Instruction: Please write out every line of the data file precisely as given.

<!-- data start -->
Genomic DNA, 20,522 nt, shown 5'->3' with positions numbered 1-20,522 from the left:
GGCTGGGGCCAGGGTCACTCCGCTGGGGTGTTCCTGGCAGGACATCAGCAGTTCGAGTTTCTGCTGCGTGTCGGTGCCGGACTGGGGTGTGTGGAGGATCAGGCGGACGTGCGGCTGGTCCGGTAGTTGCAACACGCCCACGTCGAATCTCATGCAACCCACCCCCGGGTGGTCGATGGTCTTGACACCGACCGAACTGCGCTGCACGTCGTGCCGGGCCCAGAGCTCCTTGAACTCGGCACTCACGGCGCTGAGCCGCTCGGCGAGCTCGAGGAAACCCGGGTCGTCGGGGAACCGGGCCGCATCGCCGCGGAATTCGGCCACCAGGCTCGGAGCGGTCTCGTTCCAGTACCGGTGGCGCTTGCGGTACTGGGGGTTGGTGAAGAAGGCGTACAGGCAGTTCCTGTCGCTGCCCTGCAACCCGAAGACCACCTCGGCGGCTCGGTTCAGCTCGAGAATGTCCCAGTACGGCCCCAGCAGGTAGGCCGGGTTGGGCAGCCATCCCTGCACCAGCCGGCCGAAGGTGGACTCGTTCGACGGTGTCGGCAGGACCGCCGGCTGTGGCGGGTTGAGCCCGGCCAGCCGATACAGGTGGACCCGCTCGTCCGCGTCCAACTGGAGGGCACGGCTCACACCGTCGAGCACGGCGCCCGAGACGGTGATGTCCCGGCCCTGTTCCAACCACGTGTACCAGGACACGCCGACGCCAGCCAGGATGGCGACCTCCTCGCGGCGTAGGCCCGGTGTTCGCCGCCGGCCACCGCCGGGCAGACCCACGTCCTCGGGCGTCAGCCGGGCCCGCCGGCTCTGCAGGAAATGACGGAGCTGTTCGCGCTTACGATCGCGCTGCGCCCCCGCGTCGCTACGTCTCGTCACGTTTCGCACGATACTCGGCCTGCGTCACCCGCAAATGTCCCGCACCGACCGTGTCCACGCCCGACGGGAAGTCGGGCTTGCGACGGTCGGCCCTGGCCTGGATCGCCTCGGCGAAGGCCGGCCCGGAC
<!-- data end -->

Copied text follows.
Genomic DNA, 20,522 nt, shown 5'->3' with positions numbered 1-20,522 from the left:
GGCTGGGGCCAGGGTCACTCCGCTGGGGTGTTCCTGGCAGGACATCAGCAGTTCGAGTTTCTGCTGCGTGTCGGTGCCGGACTGGGGTGTGTGGAGGATCAGGCGGACGTGCGGCTGGTCCGGTAGTTGCAACACGCCCACGTCGAATCTCATGCAACCCACCCCCGGGTGGTCGATGGTCTTGACACCGACCGAACTGCGCTGCACGTCGTGCCGGGCCCAGAGCTCCTTGAACTCGGCACTCACGGCGCTGAGCCGCTCGGCGAGCTCGAGGAAACCCGGGTCGTCGGGGAACCGGGCCGCATCGCCGCGGAATTCGGCCACCAGGCTCGGAGCGGTCTCGTTCCAGTACCGGTGGCGCTTGCGGTACTGGGGGTTGGTGAAGAAGGCGTACAGGCAGTTCCTGTCGCTGCCCTGCAACCCGAAGACCACCTCGGCGGCTCGGTTCAGCTCGAGAATGTCCCAGTACGGCCCCAGCAGGTAGGCCGGGTTGGGCAGCCATCCCTGCACCAGCCGGCCGAAGGTGGACTCGTTCGACGGTGTCGGCAGGACCGCCGGCTGTGGCGGGTTGAGCCCGGCCAGCCGATACAGGTGGACCCGCTCGTCCGCGTCCAACTGGAGGGCACGGCTCACACCGTCGAGCACGGCGCCCGAGACGGTGATGTCCCGGCCCTGTTCCAACCACGTGTACCAGGACACGCCGACGCCAGCCAGGATGGCGACCTCCTCGCGGCGTAGGCCCGGTGTTCGCCGCCGGCCACCGCCGGGCAGACCCACGTCCTCGGGCGTCAGCCGGGCCCGCCGGCTCTGCAGGAAATGACGGAGCTGTTCGCGCTTACGATCGCGCTGCGCCCCCGCGTCGCTACGTCTCGTCACGTTTCGCACGATACTCGGCCTGCGTCACCCGCAAATGTCCCGCACCGACCGTGTCCACGCCCGACGGGAAGTCGGGCTTGCGACGGTCGGCCCTGGCCTGGATCGCCTCGGCGAAGGCCGGCCCGGAC